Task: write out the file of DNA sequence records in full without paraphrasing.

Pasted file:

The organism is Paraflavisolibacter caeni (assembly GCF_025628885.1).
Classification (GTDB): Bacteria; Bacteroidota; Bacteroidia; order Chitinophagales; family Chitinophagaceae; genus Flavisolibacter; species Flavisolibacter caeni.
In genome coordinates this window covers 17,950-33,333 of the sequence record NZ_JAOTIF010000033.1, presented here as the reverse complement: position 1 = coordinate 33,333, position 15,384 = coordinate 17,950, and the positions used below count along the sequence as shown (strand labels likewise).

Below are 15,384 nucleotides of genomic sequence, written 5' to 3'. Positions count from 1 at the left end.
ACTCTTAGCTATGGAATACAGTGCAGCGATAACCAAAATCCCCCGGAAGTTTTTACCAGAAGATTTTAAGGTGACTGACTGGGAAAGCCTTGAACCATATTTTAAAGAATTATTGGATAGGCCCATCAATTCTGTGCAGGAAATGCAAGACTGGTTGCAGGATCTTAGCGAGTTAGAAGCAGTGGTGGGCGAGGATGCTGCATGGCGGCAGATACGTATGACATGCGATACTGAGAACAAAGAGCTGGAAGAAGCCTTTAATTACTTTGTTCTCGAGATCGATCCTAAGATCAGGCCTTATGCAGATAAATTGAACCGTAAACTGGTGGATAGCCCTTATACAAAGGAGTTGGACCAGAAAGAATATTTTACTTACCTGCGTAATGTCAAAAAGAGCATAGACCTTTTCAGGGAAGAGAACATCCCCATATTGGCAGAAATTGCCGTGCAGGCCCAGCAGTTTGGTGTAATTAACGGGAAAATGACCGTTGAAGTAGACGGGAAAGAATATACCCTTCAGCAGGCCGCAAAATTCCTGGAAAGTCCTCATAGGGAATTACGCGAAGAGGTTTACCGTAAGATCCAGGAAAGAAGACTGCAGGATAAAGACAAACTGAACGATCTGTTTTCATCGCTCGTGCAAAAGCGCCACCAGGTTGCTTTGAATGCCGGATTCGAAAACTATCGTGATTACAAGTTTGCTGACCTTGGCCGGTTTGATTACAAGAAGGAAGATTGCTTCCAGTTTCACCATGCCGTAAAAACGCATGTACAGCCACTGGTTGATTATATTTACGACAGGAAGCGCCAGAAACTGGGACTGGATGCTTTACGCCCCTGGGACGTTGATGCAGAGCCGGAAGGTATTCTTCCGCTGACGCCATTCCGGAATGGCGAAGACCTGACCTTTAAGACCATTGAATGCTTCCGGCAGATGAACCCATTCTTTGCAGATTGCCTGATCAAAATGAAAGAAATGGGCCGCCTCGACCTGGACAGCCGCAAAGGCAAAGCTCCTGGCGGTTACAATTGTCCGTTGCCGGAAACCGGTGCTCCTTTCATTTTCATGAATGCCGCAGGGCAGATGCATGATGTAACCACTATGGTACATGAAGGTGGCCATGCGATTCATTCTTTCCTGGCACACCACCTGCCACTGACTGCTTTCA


The organism is Paraflavisolibacter caeni (assembly GCF_025628885.1).
Classification (GTDB): Bacteria; Bacteroidota; Bacteroidia; order Chitinophagales; family Chitinophagaceae; genus Flavisolibacter; species Flavisolibacter caeni.
In genome coordinates this window covers 17,950-33,333 of the sequence record NZ_JAOTIF010000033.1, presented here as the reverse complement: position 1 = coordinate 33,333, position 15,384 = coordinate 17,950, and the positions used below count along the sequence as shown (strand labels likewise).

Below are 15,384 nucleotides of genomic sequence, written 5' to 3'. Positions count from 1 at the left end.
ACTCTTAGCTATGGAATACAGTGCAGCGATAACCAAAATCCCCCGGAAGTTTTTACCAGAAGATTTTAAGGTGACTGACTGGGAAAGCCTTGAACCATATTTTAAAGAATTATTGGATAGGCCCATCAATTCTGTGCAGGAAATGCAAGACTGGTTGCAGGATCTTAGCGAGTTAGAAGCAGTGGTGGGCGAGGATGCTGCATGGCGGCAGATACGTATGACATGCGATACTGAGAACAAAGAGCTGGAAGAAGCCTTTAATTACTTTGTTCTCGAGATCGATCCTAAGATCAGGCCTTATGCAGATAAATTGAACCGTAAACTGGTGGATAGCCCTTATACAAAGGAGTTGGACCAGAAAGAATATTTTACTTACCTGCGTAATGTCAAAAAGAGCATAGACCTTTTCAGGGAAGAGAACATCCCCATATTGGCAGAAATTGCCGTGCAGGCCCAGCAGTTTGGTGTAATTAACGGGAAAATGACCGTTGAAGTAGACGGGAAAGAATATACCCTTCAGCAGGCCGCAAAATTCCTGGAAAGTCCTCATAGGGAATTACGCGAAGAGGTTTACCGTAAGATCCAGGAAAGAAGACTGCAGGATAAAGACAAACTGAACGATCTGTTTTCATCGCTCGTGCAAAAGCGCCACCAGGTTGCTTTGAATGCCGGATTCGAAAACTATCGTGATTACAAGTTTGCTGACCTTGGCCGGTTTGATTACAAGAAGGAAGATTGCTTCCAGTTTCACCATGCCGTAAAAACGCATGTACAGCCACTGGTTGATTATATTTACGACAGGAAGCGCCAGAAACTGGGACTGGATGCTTTACGCCCCTGGGACGTTGATGCAGAGCCGGAAGGTATTCTTCCGCTGACGCCATTCCGGAATGGCGAAGACCTGACCTTTAAGACCATTGAATGCTTCCGGCAGATGAACCCATTCTTTGCAGATTGCCTGATCAAAATGAAAGAAATGGGCCGCCTCGACCTGGACAGCCGCAAAGGCAAAGCTCCTGGCGGTTACAATTGTCCGTTGCCGGAAACCGGTGCTCCTTTCATTTTCATGAATGCCGCAGGGCAGATGCATGATGTAACCACTATGGTACATGAAGGTGGCCATGCGATTCATTCTTTCCTGGCACACCACCTGCCACTGACTGCTTTCA